Nucleotide sequence analysis were performed using Big Dye Terminator Cycle Sequencing Ready Reaction kit (Applied Biosystems, CA, USA) with a pair of primers, 5′-TACGCTCTCCATCAAAACAAAACG-3′ and 5′-GTAGAATGGCGCTGGGCCCTTCTT-3′. To search potential binding sites for the transcription factor in the promoter constructed through DNA shuffling, TRANSFAC (http://www.gene-regulation.com/index.html) was used.
The day before transfection, 2.0 × 104 cells were seeded in a 24-well culture plate. To determine the fold induction of constructed promoter activity by IR, the prepared cells were transiently transfected with 100 ng of a constructed plasmid and 1 ng of an internal control vector pGL4.70 (Promega, Madison, WI, USA) using Effecten transfection reagent (QIAGEN, Valencia, CA, USA). The transfected cells were incubated for 24 h and then exposed to radiation. Luciferase activities were measured using dual luciferase assay kit (Promega, Madison, WI, USA). Relative luciferase activities were calculated after normalization with reporter gene expressions of the internal control.
All values are expressed as means ± standard deviations. Significant differences between groups were determined by one-way analysis of variance (ANOVA). If the ANOVA was significant, the Bonferroni/Dunn procedure was used as a post hoc test. p < 0.05 was considered to be significant.
We used a technique of DNA shuffling. In the process, a promoter library was constructed and, out of the library, promoters with higher fold inductions to IR than their parent wild type p21 promoter were chosen. First, a DNA fragment covering a 5′-flanking region of the p21 from −4579 bp (4579 bp upstream of the transcription start site) to +5396 bp (translation start site) amplified by PCR was digested into fragments of various lengths with DSN and their fragments were randomly assembled by ligation reaction. Resultant DNA fragments were inserted into upstream of the luciferase gene of a promoter probe plasmid, pGL4.11-FseI, to construct the 1st generation promoter library (Fig. 1). We picked up 31 clones from the 1st generation promoter library and transfected each of them into MCF7 cells. The transfected cells were exposed to γ-ray at 10 Gy and harvested at 6 h after IR because the kinetics of induction activity for the parental p21 promoter reached to the maximum fold induction of 1.3 ± 0.2 (n = 22) at 6 h after 10 Gy IR (Fig. 2B). It was found that 6 clones showed higher fold inductions after IR than the parental p21 promoter. We chose three promoters, clone 1-1, 1-2 and 1-3, out of the 1st generation promoter library as representatives, showing the highest fold inductions among the 31 clones. As shown in Fig. 2B, the fold inductions of each three clones were 1.6 ± 0.3 (n = 9), 1.7 ± 0.1 (n = 8) and 1.8 ± 0.3 (n = 3), respectively. Employing the 3 representative clones of the 1st generation promoter library as the initial material DNA fragments, we constructed the 2nd generation promoter library with a similar process as described in Fig. 1. Out of 25 clones picked up from the 2nd generation promoter library, 4 clones revealed greater fold inductions than the 3 representative clones of the 1st generation promoter library. We chose 3 promoters, clone 2-1, 2-2 and 2-3, of the 4 clones as representatives, showing the highest fold inductions among the four. As shown in Fig. 2B, the fold inductions of each three clones were 2.2 ± 0.2 (n = 17, p < 0.01), 2.2 ± 0.3 (n = 15, p < 0.01) and 2.6 ± 0.6 (n = 13, p < 0.01), respectively. We then constructed the 3rd generation promoter library to obtain a promoter with a higher fold induction than the best promoter found in the 2nd generation promoter library. However, 23 clones taken randomly from the 3rd generation promoter library did not show higher fold induction than clone 2-3 (Data not shown). As for basal promoter activities without IR, the activities of three best promoter clones constructed in each generation promoter libraries were low enough when compared with that of their parental p21 promoter (Fig. 2A).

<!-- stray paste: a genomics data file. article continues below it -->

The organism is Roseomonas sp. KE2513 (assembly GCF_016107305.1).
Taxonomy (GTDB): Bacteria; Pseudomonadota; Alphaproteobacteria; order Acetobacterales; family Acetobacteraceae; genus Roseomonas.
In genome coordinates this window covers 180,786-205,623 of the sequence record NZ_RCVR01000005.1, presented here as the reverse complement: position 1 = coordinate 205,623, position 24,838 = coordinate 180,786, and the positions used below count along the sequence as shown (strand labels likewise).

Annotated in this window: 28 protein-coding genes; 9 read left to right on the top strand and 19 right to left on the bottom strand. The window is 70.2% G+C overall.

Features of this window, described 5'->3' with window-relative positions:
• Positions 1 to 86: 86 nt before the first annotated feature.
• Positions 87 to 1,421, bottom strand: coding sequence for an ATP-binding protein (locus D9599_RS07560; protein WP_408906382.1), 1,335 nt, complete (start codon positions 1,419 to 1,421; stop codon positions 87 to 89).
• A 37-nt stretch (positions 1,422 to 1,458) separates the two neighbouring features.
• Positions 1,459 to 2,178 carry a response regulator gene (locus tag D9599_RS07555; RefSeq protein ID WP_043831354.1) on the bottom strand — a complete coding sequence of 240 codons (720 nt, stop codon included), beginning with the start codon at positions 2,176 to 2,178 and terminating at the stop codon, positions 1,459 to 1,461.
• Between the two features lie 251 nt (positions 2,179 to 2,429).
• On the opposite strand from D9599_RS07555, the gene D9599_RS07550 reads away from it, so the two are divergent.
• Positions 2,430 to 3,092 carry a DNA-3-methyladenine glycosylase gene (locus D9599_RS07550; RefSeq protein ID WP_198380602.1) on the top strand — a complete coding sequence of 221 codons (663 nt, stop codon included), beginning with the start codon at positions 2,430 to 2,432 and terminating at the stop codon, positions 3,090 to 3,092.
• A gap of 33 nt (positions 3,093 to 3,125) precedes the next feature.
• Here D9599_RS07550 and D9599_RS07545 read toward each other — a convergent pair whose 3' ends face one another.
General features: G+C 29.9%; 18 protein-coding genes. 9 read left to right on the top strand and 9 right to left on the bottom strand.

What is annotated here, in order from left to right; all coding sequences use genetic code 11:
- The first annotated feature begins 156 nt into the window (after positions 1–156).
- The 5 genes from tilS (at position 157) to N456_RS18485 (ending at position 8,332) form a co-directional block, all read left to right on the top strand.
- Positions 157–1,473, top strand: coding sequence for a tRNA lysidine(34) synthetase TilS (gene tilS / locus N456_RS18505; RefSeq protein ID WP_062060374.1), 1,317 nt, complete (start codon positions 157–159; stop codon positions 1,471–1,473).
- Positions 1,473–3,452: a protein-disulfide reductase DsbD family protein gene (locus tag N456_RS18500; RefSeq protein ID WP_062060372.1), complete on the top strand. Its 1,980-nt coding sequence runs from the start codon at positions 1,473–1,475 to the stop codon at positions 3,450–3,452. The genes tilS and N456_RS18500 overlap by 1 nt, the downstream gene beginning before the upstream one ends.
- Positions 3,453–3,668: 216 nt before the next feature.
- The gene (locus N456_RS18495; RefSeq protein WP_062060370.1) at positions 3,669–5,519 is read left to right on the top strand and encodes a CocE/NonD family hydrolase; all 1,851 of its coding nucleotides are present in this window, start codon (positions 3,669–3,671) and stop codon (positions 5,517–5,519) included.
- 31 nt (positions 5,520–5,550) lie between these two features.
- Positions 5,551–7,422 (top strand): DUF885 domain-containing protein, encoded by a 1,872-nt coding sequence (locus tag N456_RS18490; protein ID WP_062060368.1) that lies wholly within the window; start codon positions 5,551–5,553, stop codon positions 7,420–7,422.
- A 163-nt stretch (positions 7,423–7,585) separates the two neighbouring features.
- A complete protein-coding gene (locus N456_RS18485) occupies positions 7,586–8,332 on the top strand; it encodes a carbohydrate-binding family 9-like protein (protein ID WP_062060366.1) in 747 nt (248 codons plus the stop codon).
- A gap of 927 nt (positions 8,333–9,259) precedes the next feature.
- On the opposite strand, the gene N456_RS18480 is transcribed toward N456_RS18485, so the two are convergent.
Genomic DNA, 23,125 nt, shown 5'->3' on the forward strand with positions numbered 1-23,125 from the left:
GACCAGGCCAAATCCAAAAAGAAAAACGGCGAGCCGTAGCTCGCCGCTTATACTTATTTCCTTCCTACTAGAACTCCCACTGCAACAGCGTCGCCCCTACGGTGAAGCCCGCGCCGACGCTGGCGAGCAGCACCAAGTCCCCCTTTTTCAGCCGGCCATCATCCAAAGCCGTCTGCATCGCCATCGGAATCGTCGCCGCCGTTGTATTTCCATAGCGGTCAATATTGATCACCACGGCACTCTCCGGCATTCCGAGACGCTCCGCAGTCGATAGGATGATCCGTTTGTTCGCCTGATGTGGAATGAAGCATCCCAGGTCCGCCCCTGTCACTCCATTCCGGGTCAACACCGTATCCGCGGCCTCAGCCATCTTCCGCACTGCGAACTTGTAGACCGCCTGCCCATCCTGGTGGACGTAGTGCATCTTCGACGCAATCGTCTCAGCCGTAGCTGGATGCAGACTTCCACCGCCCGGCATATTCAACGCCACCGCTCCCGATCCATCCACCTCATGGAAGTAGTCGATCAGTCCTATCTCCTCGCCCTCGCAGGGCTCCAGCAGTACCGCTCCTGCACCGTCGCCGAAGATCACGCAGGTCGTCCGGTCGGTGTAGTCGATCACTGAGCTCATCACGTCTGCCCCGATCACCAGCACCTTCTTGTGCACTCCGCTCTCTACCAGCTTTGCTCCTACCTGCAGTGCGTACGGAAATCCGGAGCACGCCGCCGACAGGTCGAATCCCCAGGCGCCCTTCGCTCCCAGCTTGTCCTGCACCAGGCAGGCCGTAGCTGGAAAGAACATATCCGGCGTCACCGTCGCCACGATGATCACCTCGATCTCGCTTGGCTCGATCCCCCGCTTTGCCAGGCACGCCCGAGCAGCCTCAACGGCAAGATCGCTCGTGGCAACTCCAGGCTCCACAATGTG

The time course of radiation-responsive promoter clone 2-3 were evaluated with Dual Luciferase assay. When exposed to a dose of 10 Gy, the fold induction of luciferase gene driven by clone 2-3 at 1, 3, 6, 12, 24 h after IR was 1.1 ± 0.1 (n = 3), 1.7 ± 0.4 (n = 3), 2.6 ± 0.6 (n = 13, p < 0.01), 1.9 ± 0.4 (n = 3), and 1.2 ± 0.1 (n = 3), respectively, showing that the induction activities through IR was observed at 3 h and then peaked at 6 h after IR, and gradually declined thereafter when irradiated at 10 Gy (Fig. 3).
IR is known to activate p53 through pathway including DNA-PK or ATM and then induce p21 expression (12). Therefore, we assumed that p53 could be involved in reactivity of clone 2-3 by IR. To confirm this hypothesis, clone 2-3 was introduced into various cell lines with different p53 status and then evaluated the fold induction of transfected cells after stimulation with IR. As shown in Fig. 4, in MCF7 cells with wild type p53 and in DU145 cells with heterozygous mutant of p53, clone 2-3 led fold inductions of luciferase expression to 2.6 ± 0.6 (n = 13, p < 0.01) and 2.4 ± 0.1 (n = 3, p < 0.01), respectively, in response to 10 Gy γ-ray. Meanwhile, the fold inductions of HT-29 cells with homozygous mutant of p53, and PC3 cells of a p53 null mutant, were 1.0 ± 0.0 (n = 3, p < 0.01) and 0.8 ± 0.1 (n = 3, p < 0.01), respectively, confirming that the induction of luciferase expression by IR was not observed in these contexts. In HeLa cells, the transcriptional activity of p53 is strongly repressed by overexpression of E6 protein from oncogenic human papillomavirus type 16. In agreement with this p53 degradation pathway, the fold induction by IR in HeLa was not observed as well as HT-29 and PC-3, showing the fold induction was 1.0 ± 0.2 (n = 3, p < 0.01). Moreover, to confirm the contribution of p53 to induction activity of clone 2-3 by IR, we evaluated the changes of fold inductions by overexpression of p53 with a plasmid expressing p53 under control of the CMV promoter, TP53 (ORIGENE, Rockville, MD, USA). Overexpression of p53 in MCF7 cells resulted in higher luciferase activity (2.6 ± 0.6 (n = 3, p < 0.01)) compared to that without p53 overexpression, suggesting that the induction activity of clone 2-3 is affected by p53.